JUSTICE minister Ziyambi Ziyambi yesterday told Parliament that he had to put Hwange Colliery under reconstruction without consulting other shareholders because the problems afflicting the company needed swift action to avert possible liquidation.
Ziyambi told the Parliamentary Portfolio Committee on Mines chaired by Norton legislator Temba Mliswa that the company owed government $150 million and had posted a $23 million loss in the half year to June this year.
He said as Justice minister, the law empowered him to put any company under reconstruction without consulting other shareholders if necessary.
The committee said it felt that putting the company under an administrator, Bekithemba Moyo, when it was already under a scheme of arrangement and the board had instructed that a forensic audit be conducted for Hwange, was hasty.
They said the decision made by Ziyambi and Mines minister Winston Chitando would cost government and the struggling Hwange Colliery a lot of money in fees.
“According to documents from the Mines ministry, Hwange was capable of being reconstructed and becoming profitable, and I advise the Attorney-General to proceed and put it under reconstruction,” Ziyambi said.
“Section 4(1)(e) of the Reconstruction Act stipulates that when you do that, you have to inform shareholders, and that if in the opinion of the minister it is necessary to avert further harm to creditors of the company, then the minister can take action to put the company under reconstruction without affording shareholders a chance to respond, and I decided to do that at that stage.”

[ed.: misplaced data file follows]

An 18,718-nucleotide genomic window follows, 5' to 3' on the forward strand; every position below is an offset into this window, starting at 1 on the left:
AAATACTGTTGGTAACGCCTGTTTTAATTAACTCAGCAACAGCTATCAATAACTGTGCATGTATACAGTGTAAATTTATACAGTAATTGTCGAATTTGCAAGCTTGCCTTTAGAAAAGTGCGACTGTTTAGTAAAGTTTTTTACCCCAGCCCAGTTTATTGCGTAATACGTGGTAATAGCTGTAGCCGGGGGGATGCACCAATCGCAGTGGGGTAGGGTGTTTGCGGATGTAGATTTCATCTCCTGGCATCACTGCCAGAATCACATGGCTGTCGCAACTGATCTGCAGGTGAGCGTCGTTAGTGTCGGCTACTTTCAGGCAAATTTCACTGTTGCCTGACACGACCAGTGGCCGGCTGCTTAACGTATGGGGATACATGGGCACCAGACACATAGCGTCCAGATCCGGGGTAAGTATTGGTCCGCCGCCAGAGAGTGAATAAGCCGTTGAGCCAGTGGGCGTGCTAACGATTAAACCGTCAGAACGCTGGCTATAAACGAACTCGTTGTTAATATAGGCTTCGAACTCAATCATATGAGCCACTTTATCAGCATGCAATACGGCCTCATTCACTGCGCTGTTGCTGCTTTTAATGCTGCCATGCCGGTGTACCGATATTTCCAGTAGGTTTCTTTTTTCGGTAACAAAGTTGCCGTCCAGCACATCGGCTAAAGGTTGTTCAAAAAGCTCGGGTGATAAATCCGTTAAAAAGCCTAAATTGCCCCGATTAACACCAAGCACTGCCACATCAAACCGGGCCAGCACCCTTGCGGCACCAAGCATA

Ziyambi said although he had put the company under reconstruction, there was still a provision in the law where shareholders had to be approached within 30 days, and a 14-day notice gazetted so that a judge can confirm or reject whether the reconstruction of Hwange should proceed or be disbanded.
Mliswa then questioned why Chitando, who chaired the Hwange Colliery board until he became a minister last year, recommended to Ziyambi to place the company under reconstruction now, when during his tenure it had made serious losses without recourse to the latest action.
“I do not believe this process is to stop the forensic audit. The administrator will control Hwange and come up with a scheme of arrangement. I am obliged by the law to do what I did, but if a judge then feels what we did was wrong, then we will stand guided by the court,” Ziyambi said.
The committee took the administrator Moyo to task over allegations that he refused to allow company secretary Allen Masiye to appear before the committee when he was summoned, and that Moyo even used the “F” word to rubbish the proceedings.
Moyo also failed to disclose how much he would be paid as fees, preferring to say he would be paid according to statutory fees as outlined in the Reconstruction Act.
He told the committee that there was no contract signed or letter of his appointment as administrator, but that he was appointed through a Government Gazette, which raised further questions over the legality of his appointment.–newsday.co.z